Everyone wants free traffic from Google’s local search pack, but actually ranking there is increasingly competitive. If you’re one of the lucky ones to appear, searchers must look past the four paid ads at the top of search results and occasionally past an additional local pack ad before arriving at your Google My Business listing.
However, with near me searches and local-intent voice searches on the rise, it’s important to be on top of your local search strategy. But where to start? Our local search serenity prayer can help you focus your local SEO strategy for better ranking and optimization in 2017.
“Grant Me the Serenity to Accept My Physical Location”
Since the Possum update in September 2016, we’ve seen proximity to the searcher become an even heavier ranking factor than before. Recently, our hunch was validated with proximity of address to the point of search being named as the new #1 local search ranking factor by other industry experts.
You may have even wondered yourself why your biggest competitor is no longer showing up neck in neck with you in search results or why a smaller, younger business has taken their place. No, unfortunately, your competitor is still ranking somewhere, but the new competitor is ranking since they’re within proximity.
This new increase in weighing proximity over other factors, such as citation quantity and domain authority, means your real competition is in your backyard…sometimes even within walking distance.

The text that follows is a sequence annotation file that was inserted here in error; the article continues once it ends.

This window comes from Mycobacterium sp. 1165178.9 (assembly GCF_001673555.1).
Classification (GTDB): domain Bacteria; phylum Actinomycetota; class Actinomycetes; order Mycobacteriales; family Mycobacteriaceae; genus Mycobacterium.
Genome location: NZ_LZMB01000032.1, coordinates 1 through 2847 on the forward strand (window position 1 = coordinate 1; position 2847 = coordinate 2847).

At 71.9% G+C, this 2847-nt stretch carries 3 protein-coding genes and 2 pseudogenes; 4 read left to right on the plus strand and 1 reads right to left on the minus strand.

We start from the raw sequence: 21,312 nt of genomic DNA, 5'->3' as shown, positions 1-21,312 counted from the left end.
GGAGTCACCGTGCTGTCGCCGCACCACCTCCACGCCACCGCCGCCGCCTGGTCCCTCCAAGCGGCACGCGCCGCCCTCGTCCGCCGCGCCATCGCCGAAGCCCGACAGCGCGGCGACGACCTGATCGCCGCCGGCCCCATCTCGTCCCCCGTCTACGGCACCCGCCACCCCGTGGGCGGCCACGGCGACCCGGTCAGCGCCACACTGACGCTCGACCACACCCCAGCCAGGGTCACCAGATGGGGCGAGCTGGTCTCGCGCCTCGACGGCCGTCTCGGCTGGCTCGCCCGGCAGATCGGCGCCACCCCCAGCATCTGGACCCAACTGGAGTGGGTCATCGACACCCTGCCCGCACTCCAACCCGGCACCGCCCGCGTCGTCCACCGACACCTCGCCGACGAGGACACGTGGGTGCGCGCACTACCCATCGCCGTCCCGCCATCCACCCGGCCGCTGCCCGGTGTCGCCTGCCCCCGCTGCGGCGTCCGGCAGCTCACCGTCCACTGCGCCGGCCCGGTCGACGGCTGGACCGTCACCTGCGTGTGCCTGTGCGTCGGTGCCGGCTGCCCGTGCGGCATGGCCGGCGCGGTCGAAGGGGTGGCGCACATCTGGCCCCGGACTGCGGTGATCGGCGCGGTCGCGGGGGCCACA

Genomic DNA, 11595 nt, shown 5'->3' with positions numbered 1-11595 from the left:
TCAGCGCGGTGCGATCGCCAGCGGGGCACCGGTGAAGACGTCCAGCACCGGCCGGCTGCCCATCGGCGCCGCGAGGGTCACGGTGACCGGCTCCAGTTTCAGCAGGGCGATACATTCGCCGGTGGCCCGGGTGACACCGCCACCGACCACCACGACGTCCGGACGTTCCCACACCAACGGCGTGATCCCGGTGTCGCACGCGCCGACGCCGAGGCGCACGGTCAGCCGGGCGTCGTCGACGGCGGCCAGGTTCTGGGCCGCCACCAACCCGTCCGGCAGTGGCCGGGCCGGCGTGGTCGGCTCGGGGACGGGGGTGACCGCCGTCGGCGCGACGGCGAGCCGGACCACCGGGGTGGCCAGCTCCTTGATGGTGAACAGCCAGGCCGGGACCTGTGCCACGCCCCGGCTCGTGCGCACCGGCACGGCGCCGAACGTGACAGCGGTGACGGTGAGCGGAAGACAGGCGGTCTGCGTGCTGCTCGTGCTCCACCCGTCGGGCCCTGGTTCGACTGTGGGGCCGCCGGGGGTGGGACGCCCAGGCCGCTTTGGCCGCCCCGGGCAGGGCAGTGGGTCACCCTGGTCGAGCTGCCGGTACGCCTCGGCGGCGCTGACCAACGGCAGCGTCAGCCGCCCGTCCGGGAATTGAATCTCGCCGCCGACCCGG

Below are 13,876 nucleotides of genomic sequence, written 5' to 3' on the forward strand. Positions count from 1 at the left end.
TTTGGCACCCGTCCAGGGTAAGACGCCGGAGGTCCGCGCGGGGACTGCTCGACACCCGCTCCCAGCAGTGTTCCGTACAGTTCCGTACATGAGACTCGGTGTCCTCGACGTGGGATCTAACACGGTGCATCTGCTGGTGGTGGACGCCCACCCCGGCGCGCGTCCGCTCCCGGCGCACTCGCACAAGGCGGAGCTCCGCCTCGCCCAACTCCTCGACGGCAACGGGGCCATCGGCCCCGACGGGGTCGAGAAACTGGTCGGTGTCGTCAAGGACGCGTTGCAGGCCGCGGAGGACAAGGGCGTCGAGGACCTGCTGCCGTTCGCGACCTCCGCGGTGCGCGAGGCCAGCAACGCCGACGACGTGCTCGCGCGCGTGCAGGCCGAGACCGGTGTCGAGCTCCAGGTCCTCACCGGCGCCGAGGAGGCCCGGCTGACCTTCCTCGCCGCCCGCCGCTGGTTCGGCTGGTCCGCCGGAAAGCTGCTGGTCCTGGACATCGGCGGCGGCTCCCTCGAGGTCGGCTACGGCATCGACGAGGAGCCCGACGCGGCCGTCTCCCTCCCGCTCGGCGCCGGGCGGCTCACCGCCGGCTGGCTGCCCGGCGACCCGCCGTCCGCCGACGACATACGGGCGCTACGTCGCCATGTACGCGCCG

For Omaha businesses, showing up in the local search pack for searches from anywhere in greater Omaha could be a lofty goal, depending on the number of local competitors. For a more reasonable evaluation of who your local competition is, do an incognito search from your office or location and take note of which competitors are in the same area.
“The Courage to Change the Things I Can”
This year’s local search ranking survey revealed that citation management priorities have shifted. While it’s still important to maintain consistent business data, not all citations are considered equal. Cleaning up and maintaining citation consistency in the Primary Data Sources was ranked as factor #5 this year. Data that’s incorrect in Acxiom, Localeze, ExpressUpdate, and Factual will only continue to permeate the local search ecosystem and must be corrected before it spreads.
Also in the top 10 ranking factors is Quality/Authority of Structured Citations and maintaining Consistency on Tier 1 Sites. Adding your business and maintaining consistent business information in sources like Yelp, Facebook, Yahoo, and Yellowpages is a must. If you’re already optimized in these sources, you can move on to optimizing in Tier 2 and Tier 3 sources or industry-specific sources, but spending countless hours on obscure sources has diminishing returns, so don’t lose too much sleep over every inconsistency.